Thankfully, as a writer, I have become better at paying attention to everyday aspects of life, like elements of nature. I am mesmerized by natural details like the long grass swaying in the breeze at the sides of the road, or the cracks in a sidewalk beneath my feet as I go for my run.   I am similarly  captivated by the dainty little daisies partially hidden within the lush green carpets of grass at the park, or the sun-triggered silhouettes dancing gracefully upon the pavement outside my window, or the newly sprouted buds speckling bare tree branches at the first sight of spring.  

These are the details that grab my attention and cling to me like a shadow following me on my walk, until they push their way into my story’s setting or plot. 

Similarly, just as these persuasive particulars provide inspiration for the writer’s stories and blogs, attentiveness to life’s details outside our own individual little worlds will provide collective aspiration for all of us in our every day lives. 

Jan Fortune, Editor and Author, says in her Why Writers Need a Language of Attentiveness, August 2020 blog:

Attentiveness alone can rival the most powerful magnifying lens.

In other words, it is our job as writers to observe, record and describe, as Anthony Ehlers stated in Writers Write, but it is also our job as human beings to wholly listen to others when they speak, to pay full attention to the people in our company instead of allowing ourselves to become distracted by an incoming text or a new post on social media, and just as it is our job as writers to put into words what we feel, see and learn, it is our job as individuals to exercise attentiveness, simply to show we care.   

REVISION; Well Worth the Win!

Revision is the process of looking back at our first attempt to make improvements. Nonetheless, writers are attached to their words, therefore; this revision process is not easy.  While it can be a daunting and bittersweet task, however; there is a formula to help ease some of the pain.

The writer will ADD information, relatable quotes, more suitable words, or punctuation to clarify, or better describe her message to the reader.  Conversely, she might REMOVE, or subtract words, information or phrases and more,  if they do not work, or they weigh the manuscript draft down.  On the other hand, she may MOVE information, words, or phrases that do not work where they are. Furthermore, the writer might SUBSTITUTE words, quotes, information or more, to improve the writing. This process is often referred to as the ARMS approach.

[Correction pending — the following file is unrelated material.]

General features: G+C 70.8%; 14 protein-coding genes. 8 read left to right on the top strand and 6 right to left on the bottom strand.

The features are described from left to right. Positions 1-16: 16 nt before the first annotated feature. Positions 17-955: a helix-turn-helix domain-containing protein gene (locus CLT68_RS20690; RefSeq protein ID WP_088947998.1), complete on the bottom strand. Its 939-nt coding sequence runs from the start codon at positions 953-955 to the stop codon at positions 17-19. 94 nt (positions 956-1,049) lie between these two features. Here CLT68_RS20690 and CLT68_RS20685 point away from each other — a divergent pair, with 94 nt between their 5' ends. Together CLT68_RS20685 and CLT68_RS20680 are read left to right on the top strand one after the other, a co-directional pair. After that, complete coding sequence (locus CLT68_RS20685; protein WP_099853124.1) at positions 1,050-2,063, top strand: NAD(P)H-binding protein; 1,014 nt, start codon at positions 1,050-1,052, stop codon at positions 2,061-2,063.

In THE WRITING HABIT, Peregrine Smith, 1991, David Huddle writes the following about revision: 

I like to think of revision as a form of self-forgiveness; you can allow yourself mistakes and shortcomings in your writing because you know you’re coming back later to improve it.  Revision is the way you cope with bad luck that made your writing less than excellent this morning. Revision is the hope you hold out for yourself to make something beautiful tomorrow though you didn’t quite manage it today.  Revision is democracy’s literary method, the tool that allows an ordinary person to aspire to extraordinary achievement.

Revision means to “see again”.  It means to look at your writing from a fresh, more critical perspective and to make necessary global changes.   It is usually performed from a larger to a smaller scale. In other words, the writer will tackle the bigger picture first, to make sure the overall content is right,  before she gets into the nitty gritty steps of editing and proof-reading.  Revision is about finding and sharpening your focus, and tailoring it to fit your theme or overall message.  It is about re-shaping your manuscript to ensure that it will meet your audience’s expectations. When the writer revises, she corrects flaws in the flow, the overall pacing, the relevance of each paragraph, chapter or idea, and she assesses the voice and point of view to make sure they are the right fit.